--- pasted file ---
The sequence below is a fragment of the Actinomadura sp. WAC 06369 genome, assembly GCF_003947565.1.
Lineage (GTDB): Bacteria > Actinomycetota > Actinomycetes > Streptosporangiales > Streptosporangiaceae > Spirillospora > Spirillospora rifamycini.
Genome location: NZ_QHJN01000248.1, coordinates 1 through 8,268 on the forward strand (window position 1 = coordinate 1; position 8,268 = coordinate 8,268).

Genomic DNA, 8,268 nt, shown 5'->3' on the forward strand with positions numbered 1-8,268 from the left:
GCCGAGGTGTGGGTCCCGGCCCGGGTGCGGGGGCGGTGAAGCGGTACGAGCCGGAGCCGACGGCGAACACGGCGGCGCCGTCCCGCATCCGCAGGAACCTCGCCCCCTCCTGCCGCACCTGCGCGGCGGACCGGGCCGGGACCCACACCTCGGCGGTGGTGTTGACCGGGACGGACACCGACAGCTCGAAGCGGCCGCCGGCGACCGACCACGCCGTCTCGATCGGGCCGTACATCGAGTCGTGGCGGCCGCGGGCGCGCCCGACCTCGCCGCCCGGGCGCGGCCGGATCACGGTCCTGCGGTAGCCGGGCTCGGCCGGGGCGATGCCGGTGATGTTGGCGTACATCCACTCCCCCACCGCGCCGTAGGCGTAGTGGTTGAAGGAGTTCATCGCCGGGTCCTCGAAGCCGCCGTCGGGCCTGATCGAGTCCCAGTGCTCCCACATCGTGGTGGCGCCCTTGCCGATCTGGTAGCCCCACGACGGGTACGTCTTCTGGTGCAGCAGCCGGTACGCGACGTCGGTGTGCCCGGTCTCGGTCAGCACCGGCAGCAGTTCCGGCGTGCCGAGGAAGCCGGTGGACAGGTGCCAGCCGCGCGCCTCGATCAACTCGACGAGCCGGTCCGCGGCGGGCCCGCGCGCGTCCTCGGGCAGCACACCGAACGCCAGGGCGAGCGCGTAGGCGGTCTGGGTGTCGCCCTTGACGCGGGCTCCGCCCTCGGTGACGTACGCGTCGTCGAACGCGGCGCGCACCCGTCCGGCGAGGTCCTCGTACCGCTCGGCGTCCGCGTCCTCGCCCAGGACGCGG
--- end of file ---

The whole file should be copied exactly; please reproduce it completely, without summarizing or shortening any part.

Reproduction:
The sequence below is a fragment of the Actinomadura sp. WAC 06369 genome, assembly GCF_003947565.1.
Lineage (GTDB): Bacteria > Actinomycetota > Actinomycetes > Streptosporangiales > Streptosporangiaceae > Spirillospora > Spirillospora rifamycini.
Genome location: NZ_QHJN01000248.1, coordinates 1 through 8,268 on the forward strand (window position 1 = coordinate 1; position 8,268 = coordinate 8,268).

Genomic DNA, 8,268 nt, shown 5'->3' on the forward strand with positions numbered 1-8,268 from the left:
GCCGAGGTGTGGGTCCCGGCCCGGGTGCGGGGGCGGTGAAGCGGTACGAGCCGGAGCCGACGGCGAACACGGCGGCGCCGTCCCGCATCCGCAGGAACCTCGCCCCCTCCTGCCGCACCTGCGCGGCGGACCGGGCCGGGACCCACACCTCGGCGGTGGTGTTGACCGGGACGGACACCGACAGCTCGAAGCGGCCGCCGGCGACCGACCACGCCGTCTCGATCGGGCCGTACATCGAGTCGTGGCGGCCGCGGGCGCGCCCGACCTCGCCGCCCGGGCGCGGCCGGATCACGGTCCTGCGGTAGCCGGGCTCGGCCGGGGCGATGCCGGTGATGTTGGCGTACATCCACTCCCCCACCGCGCCGTAGGCGTAGTGGTTGAAGGAGTTCATCGCCGGGTCCTCGAAGCCGCCGTCGGGCCTGATCGAGTCCCAGTGCTCCCACATCGTGGTGGCGCCCTTGCCGATCTGGTAGCCCCACGACGGGTACGTCTTCTGGTGCAGCAGCCGGTACGCGACGTCGGTGTGCCCGGTCTCGGTCAGCACCGGCAGCAGTTCCGGCGTGCCGAGGAAGCCGGTGGACAGGTGCCAGCCGCGCGCCTCGATCAACTCGACGAGCCGGTCCGCGGCGGGCCCGCGCGCGTCCTCGGGCAGCACACCGAACGCCAGGGCGAGCGCGTAGGCGGTCTGGGTGTCGCCCTTGACGCGGGCTCCGCCCTCGGTGACGTACGCGTCGTCGAACGCGGCGCGCACCCGTCCGGCGAGGTCCTCGTACCGCTCGGCGTCCGCGTCCTCGCCCAGGACGCGG